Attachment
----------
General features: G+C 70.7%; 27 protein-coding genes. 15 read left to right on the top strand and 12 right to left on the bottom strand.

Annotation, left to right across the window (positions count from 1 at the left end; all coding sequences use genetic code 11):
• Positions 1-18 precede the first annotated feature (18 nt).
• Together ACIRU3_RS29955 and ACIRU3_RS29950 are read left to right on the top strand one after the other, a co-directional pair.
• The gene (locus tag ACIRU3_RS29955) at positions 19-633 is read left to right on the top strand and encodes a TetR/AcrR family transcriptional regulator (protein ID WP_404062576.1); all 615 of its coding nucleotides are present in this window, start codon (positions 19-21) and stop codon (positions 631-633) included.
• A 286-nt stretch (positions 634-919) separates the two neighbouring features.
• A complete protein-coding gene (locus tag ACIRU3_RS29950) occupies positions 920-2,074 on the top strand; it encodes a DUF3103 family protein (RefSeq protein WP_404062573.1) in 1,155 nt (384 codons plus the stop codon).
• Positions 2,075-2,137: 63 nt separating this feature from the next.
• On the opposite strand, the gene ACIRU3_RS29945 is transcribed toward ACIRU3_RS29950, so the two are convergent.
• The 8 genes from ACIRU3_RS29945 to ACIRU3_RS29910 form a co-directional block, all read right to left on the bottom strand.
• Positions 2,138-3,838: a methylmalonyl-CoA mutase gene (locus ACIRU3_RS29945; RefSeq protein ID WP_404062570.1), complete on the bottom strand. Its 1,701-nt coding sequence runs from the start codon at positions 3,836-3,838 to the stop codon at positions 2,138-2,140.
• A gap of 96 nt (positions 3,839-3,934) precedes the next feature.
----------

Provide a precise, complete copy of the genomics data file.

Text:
General features: G+C 70.7%; 27 protein-coding genes. 15 read left to right on the top strand and 12 right to left on the bottom strand.

Annotation, left to right across the window (positions count from 1 at the left end; all coding sequences use genetic code 11):
• Positions 1-18 precede the first annotated feature (18 nt).
• Together ACIRU3_RS29955 and ACIRU3_RS29950 are read left to right on the top strand one after the other, a co-directional pair.
• The gene (locus tag ACIRU3_RS29955) at positions 19-633 is read left to right on the top strand and encodes a TetR/AcrR family transcriptional regulator (protein ID WP_404062576.1); all 615 of its coding nucleotides are present in this window, start codon (positions 19-21) and stop codon (positions 631-633) included.
• A 286-nt stretch (positions 634-919) separates the two neighbouring features.
• A complete protein-coding gene (locus tag ACIRU3_RS29950) occupies positions 920-2,074 on the top strand; it encodes a DUF3103 family protein (RefSeq protein WP_404062573.1) in 1,155 nt (384 codons plus the stop codon).
• Positions 2,075-2,137: 63 nt separating this feature from the next.
• On the opposite strand, the gene ACIRU3_RS29945 is transcribed toward ACIRU3_RS29950, so the two are convergent.
• The 8 genes from ACIRU3_RS29945 to ACIRU3_RS29910 form a co-directional block, all read right to left on the bottom strand.
• Positions 2,138-3,838: a methylmalonyl-CoA mutase gene (locus ACIRU3_RS29945; RefSeq protein ID WP_404062570.1), complete on the bottom strand. Its 1,701-nt coding sequence runs from the start codon at positions 3,836-3,838 to the stop codon at positions 2,138-2,140.
• A gap of 96 nt (positions 3,839-3,934) precedes the next feature.